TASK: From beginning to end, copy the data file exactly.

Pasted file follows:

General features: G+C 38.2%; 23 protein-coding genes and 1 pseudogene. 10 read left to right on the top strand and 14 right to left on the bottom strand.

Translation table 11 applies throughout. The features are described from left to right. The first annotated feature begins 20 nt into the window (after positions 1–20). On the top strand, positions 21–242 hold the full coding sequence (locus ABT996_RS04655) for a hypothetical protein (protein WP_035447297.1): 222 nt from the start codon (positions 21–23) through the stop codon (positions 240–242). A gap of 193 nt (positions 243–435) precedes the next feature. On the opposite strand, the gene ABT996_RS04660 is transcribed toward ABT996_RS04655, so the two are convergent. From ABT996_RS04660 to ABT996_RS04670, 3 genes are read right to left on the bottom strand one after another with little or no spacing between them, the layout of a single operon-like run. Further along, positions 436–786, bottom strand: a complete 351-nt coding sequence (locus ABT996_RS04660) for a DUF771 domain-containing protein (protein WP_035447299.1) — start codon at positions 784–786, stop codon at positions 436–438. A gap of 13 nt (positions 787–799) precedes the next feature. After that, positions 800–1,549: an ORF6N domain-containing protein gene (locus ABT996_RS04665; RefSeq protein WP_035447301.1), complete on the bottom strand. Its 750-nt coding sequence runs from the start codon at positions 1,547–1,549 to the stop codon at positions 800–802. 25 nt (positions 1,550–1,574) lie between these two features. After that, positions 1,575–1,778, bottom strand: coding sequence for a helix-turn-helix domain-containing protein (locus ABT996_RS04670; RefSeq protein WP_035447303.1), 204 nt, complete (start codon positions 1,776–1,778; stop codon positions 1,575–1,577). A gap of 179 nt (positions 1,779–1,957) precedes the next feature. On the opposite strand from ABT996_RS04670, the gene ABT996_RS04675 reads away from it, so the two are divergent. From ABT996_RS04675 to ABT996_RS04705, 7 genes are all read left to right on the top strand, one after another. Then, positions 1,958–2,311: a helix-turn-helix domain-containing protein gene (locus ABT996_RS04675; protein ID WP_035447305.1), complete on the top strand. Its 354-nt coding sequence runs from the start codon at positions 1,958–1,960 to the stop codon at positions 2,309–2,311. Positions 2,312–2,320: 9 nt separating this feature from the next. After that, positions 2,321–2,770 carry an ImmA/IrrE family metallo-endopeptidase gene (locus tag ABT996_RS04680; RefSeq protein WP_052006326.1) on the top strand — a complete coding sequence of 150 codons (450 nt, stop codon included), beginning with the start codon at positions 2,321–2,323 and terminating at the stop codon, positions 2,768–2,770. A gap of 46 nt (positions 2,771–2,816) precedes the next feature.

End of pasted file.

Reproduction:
General features: G+C 38.2%; 23 protein-coding genes and 1 pseudogene. 10 read left to right on the top strand and 14 right to left on the bottom strand.

Translation table 11 applies throughout. The features are described from left to right. The first annotated feature begins 20 nt into the window (after positions 1–20). On the top strand, positions 21–242 hold the full coding sequence (locus ABT996_RS04655) for a hypothetical protein (protein WP_035447297.1): 222 nt from the start codon (positions 21–23) through the stop codon (positions 240–242). A gap of 193 nt (positions 243–435) precedes the next feature. On the opposite strand, the gene ABT996_RS04660 is transcribed toward ABT996_RS04655, so the two are convergent. From ABT996_RS04660 to ABT996_RS04670, 3 genes are read right to left on the bottom strand one after another with little or no spacing between them, the layout of a single operon-like run. Further along, positions 436–786, bottom strand: a complete 351-nt coding sequence (locus ABT996_RS04660) for a DUF771 domain-containing protein (protein WP_035447299.1) — start codon at positions 784–786, stop codon at positions 436–438. A gap of 13 nt (positions 787–799) precedes the next feature. After that, positions 800–1,549: an ORF6N domain-containing protein gene (locus ABT996_RS04665; RefSeq protein WP_035447301.1), complete on the bottom strand. Its 750-nt coding sequence runs from the start codon at positions 1,547–1,549 to the stop codon at positions 800–802. 25 nt (positions 1,550–1,574) lie between these two features. After that, positions 1,575–1,778, bottom strand: coding sequence for a helix-turn-helix domain-containing protein (locus ABT996_RS04670; RefSeq protein WP_035447303.1), 204 nt, complete (start codon positions 1,776–1,778; stop codon positions 1,575–1,577). A gap of 179 nt (positions 1,779–1,957) precedes the next feature. On the opposite strand from ABT996_RS04670, the gene ABT996_RS04675 reads away from it, so the two are divergent. From ABT996_RS04675 to ABT996_RS04705, 7 genes are all read left to right on the top strand, one after another. Then, positions 1,958–2,311: a helix-turn-helix domain-containing protein gene (locus ABT996_RS04675; protein ID WP_035447305.1), complete on the top strand. Its 354-nt coding sequence runs from the start codon at positions 1,958–1,960 to the stop codon at positions 2,309–2,311. Positions 2,312–2,320: 9 nt separating this feature from the next. After that, positions 2,321–2,770 carry an ImmA/IrrE family metallo-endopeptidase gene (locus tag ABT996_RS04680; RefSeq protein WP_052006326.1) on the top strand — a complete coding sequence of 150 codons (450 nt, stop codon included), beginning with the start codon at positions 2,321–2,323 and terminating at the stop codon, positions 2,768–2,770. A gap of 46 nt (positions 2,771–2,816) precedes the next feature.